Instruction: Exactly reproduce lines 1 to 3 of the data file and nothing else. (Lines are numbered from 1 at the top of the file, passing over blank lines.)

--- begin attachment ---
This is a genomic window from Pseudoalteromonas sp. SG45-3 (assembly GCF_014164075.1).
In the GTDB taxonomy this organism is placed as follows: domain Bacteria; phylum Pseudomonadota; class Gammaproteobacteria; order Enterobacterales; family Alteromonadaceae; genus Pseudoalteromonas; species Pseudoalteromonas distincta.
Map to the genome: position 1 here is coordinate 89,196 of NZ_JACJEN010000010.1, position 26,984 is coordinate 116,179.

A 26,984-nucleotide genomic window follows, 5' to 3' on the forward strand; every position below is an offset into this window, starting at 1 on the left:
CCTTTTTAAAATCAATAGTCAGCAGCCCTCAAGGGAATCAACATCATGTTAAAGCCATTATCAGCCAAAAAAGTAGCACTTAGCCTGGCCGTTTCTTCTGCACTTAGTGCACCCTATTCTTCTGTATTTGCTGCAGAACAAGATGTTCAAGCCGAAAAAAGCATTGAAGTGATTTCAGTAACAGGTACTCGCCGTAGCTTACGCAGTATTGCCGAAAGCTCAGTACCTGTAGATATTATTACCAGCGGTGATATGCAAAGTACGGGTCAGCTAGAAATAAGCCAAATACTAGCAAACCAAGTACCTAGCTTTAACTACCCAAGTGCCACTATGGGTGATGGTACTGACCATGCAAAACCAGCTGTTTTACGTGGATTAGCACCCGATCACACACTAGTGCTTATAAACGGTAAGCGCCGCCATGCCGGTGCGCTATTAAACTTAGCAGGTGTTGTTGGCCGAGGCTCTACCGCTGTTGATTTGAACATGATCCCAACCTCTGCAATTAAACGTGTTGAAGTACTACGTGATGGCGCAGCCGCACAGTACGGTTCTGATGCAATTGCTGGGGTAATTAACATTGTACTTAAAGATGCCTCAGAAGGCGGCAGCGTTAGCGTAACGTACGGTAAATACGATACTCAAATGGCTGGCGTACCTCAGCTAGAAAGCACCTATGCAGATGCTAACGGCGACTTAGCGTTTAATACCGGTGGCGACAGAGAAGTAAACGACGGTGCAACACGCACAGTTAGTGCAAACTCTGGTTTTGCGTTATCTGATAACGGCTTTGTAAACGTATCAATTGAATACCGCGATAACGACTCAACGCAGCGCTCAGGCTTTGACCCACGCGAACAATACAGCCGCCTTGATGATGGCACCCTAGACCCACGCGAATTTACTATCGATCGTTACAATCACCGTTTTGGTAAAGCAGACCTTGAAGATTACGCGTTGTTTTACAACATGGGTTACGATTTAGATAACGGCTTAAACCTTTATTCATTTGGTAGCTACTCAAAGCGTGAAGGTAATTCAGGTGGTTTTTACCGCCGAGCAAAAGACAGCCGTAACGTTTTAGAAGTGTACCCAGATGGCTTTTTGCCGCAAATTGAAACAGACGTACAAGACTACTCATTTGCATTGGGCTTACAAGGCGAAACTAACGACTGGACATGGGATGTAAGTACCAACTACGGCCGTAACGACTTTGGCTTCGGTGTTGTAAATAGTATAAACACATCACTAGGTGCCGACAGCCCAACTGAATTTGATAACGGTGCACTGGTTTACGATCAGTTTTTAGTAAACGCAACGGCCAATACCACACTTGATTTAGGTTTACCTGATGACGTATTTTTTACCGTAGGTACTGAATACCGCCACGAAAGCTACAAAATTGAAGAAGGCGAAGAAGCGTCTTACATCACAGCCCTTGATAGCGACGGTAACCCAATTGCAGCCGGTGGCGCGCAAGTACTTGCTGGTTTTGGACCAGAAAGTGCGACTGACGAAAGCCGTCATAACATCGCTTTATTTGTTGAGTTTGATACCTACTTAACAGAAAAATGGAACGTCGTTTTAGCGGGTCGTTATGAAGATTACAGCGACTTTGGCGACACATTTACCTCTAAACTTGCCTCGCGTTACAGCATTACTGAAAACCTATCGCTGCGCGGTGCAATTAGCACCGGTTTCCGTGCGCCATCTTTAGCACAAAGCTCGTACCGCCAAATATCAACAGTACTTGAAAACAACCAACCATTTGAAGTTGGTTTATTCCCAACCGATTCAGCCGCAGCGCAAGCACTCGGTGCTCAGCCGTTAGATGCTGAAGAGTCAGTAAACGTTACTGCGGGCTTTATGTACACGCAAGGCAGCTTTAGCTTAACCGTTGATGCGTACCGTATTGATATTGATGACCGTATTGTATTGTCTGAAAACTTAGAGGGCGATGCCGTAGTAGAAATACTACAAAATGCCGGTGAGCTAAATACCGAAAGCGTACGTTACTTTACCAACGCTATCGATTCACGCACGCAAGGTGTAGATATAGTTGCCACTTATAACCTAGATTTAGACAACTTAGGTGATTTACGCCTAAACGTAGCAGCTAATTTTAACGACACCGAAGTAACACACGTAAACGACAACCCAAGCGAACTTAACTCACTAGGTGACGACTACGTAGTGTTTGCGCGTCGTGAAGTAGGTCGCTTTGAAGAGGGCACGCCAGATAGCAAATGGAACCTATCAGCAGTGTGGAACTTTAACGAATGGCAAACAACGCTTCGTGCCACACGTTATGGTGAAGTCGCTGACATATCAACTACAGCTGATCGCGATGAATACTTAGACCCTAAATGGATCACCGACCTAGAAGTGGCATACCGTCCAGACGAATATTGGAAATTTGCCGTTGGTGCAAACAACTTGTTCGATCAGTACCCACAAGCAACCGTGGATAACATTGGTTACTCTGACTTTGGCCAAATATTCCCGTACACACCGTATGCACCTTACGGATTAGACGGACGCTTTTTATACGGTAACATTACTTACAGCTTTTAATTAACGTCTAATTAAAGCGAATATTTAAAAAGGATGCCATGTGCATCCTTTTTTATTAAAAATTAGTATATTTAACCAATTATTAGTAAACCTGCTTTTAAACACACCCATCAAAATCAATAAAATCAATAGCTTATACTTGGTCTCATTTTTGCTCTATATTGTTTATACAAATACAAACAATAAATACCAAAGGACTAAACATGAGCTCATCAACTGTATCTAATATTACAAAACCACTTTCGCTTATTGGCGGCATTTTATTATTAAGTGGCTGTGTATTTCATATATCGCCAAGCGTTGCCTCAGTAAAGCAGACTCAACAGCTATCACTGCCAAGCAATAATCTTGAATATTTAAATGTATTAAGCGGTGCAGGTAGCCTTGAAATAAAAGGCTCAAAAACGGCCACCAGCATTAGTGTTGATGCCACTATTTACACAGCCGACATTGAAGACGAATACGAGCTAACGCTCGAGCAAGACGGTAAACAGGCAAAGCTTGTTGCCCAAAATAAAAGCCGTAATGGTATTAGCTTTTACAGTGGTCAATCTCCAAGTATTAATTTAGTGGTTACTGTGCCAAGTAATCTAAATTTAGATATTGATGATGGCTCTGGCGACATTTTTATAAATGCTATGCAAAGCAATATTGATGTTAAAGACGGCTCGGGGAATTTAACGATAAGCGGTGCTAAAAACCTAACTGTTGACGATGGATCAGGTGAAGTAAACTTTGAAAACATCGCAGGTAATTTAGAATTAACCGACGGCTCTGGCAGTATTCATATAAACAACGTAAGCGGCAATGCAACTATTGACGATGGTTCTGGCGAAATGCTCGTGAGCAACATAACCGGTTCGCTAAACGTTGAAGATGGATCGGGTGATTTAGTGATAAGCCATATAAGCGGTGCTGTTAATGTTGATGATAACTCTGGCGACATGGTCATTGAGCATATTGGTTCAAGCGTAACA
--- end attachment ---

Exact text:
This is a genomic window from Pseudoalteromonas sp. SG45-3 (assembly GCF_014164075.1).
In the GTDB taxonomy this organism is placed as follows: domain Bacteria; phylum Pseudomonadota; class Gammaproteobacteria; order Enterobacterales; family Alteromonadaceae; genus Pseudoalteromonas; species Pseudoalteromonas distincta.
Map to the genome: position 1 here is coordinate 89,196 of NZ_JACJEN010000010.1, position 26,984 is coordinate 116,179.